Scenes of chaos in San Francisco’s Chinatown spread across social media on Sunday after a mob vandalized and set fire to a Waymo self-driving car using fireworks on Saturday night. Waymo, owned by Google parent company Alphabet, has been offering Californians a 24/7 taxi service in driverless vehicles since the summer.
“Waymo vehicle surrounded and then painted with graffiti,” San Francisco Fire Department saying on social media hours later. “Windows were broken and fireworks were lit inside the vehicle, ultimately setting the entire vehicle on fire.”
Photos uploaded by the fire department, which then remembered people that the use of fireworks is prohibited in San Francisco, showed the burning vehicle and later its charred remains.
The Waymo vehicle was surrounded and then painted with graffiti, windows were broken, and fireworks were set off inside the vehicle which ultimately set the entire vehicle on fire. #SFFD
Photos by Séraphine Hossenlopp pic.twitter.com/aOTqL3Rk8V
– SAN FRANCISCO FIRE DEPARTMENT MEDIA (@SFFDPIO) February 11, 2024
Police are investigating and as of Monday afternoon no arrests had been made, San Francisco Police Department spokeswoman Paulina Henderson told The Washington Post.
Officers responded to the fire around 8:50 p.m. local time, according to the police statement. When officers arrived, the unoccupied car was “engulfed in flames,” according to the statement, which added that there were no reports of injuries.
Mayor London Breed (D) warned that the fire could have been much worse for the surrounding area.
“Chinatown is one of the densest neighborhoods in San Francisco, and any fire could explode and spread through highly populated buildings, endangering lives, homes and businesses,” he said in a statement Monday afternoon.
Aaron Peskin (D), president of the San Francisco Board of Supervisors, told NBC News that the incident was “terrible” and “extremely dangerous.”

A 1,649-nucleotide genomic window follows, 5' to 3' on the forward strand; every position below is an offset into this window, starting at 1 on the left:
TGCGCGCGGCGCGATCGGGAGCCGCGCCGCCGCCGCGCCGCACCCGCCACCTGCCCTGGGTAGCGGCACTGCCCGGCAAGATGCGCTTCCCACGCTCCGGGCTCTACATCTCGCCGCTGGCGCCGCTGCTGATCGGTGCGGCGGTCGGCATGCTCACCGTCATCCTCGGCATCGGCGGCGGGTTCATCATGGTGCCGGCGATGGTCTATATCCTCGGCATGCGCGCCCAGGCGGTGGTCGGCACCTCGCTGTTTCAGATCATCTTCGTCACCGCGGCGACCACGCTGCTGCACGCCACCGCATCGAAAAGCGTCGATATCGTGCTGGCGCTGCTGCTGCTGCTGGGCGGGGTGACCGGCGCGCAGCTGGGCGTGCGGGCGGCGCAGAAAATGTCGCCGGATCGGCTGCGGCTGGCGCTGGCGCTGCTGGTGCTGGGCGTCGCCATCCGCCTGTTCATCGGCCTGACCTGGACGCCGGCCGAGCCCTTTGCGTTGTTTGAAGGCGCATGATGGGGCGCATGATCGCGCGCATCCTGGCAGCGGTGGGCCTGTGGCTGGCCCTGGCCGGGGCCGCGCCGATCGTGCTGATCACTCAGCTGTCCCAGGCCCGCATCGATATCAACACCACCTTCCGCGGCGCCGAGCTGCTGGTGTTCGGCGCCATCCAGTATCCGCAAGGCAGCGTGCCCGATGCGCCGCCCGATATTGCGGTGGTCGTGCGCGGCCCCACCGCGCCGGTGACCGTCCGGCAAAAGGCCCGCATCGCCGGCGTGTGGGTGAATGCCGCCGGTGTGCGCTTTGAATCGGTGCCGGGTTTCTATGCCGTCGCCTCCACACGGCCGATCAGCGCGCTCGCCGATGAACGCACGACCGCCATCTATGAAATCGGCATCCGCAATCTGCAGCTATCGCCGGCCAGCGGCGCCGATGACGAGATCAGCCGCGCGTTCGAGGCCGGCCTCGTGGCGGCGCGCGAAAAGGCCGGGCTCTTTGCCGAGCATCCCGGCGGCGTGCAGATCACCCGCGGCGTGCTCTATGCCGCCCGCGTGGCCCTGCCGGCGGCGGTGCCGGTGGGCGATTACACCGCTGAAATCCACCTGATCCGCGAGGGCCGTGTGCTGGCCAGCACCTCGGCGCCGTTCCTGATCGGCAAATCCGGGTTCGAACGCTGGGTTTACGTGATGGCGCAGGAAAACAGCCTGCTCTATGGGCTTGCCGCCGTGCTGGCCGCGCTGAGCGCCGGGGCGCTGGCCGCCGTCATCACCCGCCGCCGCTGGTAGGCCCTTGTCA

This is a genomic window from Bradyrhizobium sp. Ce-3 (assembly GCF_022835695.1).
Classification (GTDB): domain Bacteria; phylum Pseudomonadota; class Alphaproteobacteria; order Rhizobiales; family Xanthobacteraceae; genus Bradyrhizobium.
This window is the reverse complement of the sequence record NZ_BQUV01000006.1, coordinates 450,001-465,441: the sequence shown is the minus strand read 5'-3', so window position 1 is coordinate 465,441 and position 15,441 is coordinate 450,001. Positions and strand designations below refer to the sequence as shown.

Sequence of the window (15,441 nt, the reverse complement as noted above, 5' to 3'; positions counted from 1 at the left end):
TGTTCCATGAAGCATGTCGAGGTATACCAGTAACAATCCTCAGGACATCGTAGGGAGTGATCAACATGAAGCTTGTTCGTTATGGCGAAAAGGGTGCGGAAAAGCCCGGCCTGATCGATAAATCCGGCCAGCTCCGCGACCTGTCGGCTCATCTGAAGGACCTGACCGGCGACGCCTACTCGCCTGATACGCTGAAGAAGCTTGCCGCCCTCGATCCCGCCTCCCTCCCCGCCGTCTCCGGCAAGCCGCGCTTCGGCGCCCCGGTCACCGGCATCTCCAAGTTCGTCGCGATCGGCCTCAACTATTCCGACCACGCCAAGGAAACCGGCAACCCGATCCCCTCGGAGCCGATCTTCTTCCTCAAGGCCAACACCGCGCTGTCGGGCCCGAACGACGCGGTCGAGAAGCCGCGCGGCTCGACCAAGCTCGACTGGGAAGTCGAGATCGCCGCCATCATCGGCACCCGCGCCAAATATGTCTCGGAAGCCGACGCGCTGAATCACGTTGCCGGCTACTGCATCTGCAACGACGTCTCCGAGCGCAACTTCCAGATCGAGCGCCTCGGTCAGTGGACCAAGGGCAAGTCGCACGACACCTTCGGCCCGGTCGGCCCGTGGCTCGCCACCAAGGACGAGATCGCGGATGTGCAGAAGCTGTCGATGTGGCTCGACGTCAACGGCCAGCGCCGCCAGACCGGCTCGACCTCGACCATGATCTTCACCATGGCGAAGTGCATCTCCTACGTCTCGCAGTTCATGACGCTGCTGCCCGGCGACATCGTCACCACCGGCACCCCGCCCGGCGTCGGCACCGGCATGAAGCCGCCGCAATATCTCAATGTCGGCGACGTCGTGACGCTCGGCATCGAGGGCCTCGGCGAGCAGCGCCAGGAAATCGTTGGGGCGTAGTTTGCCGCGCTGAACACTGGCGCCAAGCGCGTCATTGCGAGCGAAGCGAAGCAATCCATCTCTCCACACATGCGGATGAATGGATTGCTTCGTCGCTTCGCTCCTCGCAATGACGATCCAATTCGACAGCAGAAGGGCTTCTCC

“People could have been hurt and, most importantly, it was the day of the Chinese Lunar New Year,” Peskin said. “This is one of the most important days for families, there were thousands and thousands of tourists here participating in the events.”
A Waymo spokesperson told Reuters that the car without passengers was traveling on a street in Chinatown when people surrounded it. Later, someone threw fireworks inside, starting the fire, the company said.
“The vehicle was not carrying any passengers and no injuries have been reported,” the company said.
Although self-driving cars have become commonplace on San Francisco’s winding, sloping streets, there are long-standing tensions between the city’s residents and the cars.
Still, driverless cars have rarely caught fire.
A Waymo vehicle struck a cyclist last week in the Potrero Hill neighborhood, causing minor injuries, The Verge reported. The Waymo passenger was uninjured and the cyclist left the scene at his expense.
Driverless vehicles have caused widespread concern in San Francisco by disrupting first responders on multiple occasions, including entering scenes cordoned off with caution tape and Hitting a fire truck responding to an emergency, The Post previously reported.
Last year, a robotaxi operated by Waymo rival Cruise hit a pedestrian and dragged her about 20 feet, after which the California Department of Motor Vehicles suspended its operations. Days later, the company said it would suspend all driverless operations in the country to examine its process and regain public trust.
In four videos uploaded by witness Michael Vandi, who runs Addy AI, an artificial intelligence company, a man using his jacket to cover his face can be seen doodling on the back of the car with what appears to be a marker. Others in the crowd appear unmasked. An unidentified voice encourages others to set the vehicle on fire.
The atmosphere just outside Hua Long Trading, a shop selling cigarettes, snacks and other daily items on Jackson Street, seems stuffy.
However, once the car is set on fire, people seem to move away from the vehicle. The Post was not able to access images of the moment the firecracker was thrown into the car.
Vandi said Reuters in a direct message on X, formerly Twitter, that people were celebrating the Lunar New Year on Saturday night by setting off fireworks. He said he saw one person jump on the hood of the vehicle and break the windshield, and then another person jumped on the hood as the crowd applauded. Vandi could not be reached for comment Monday morning.
“That’s when everything got WILD,” he wrote. “There were 2 groups of people. People who encourage him and others who were simply surprised and started filming. Nobody stood up; I mean, there was nothing you could do to face dozens of people.”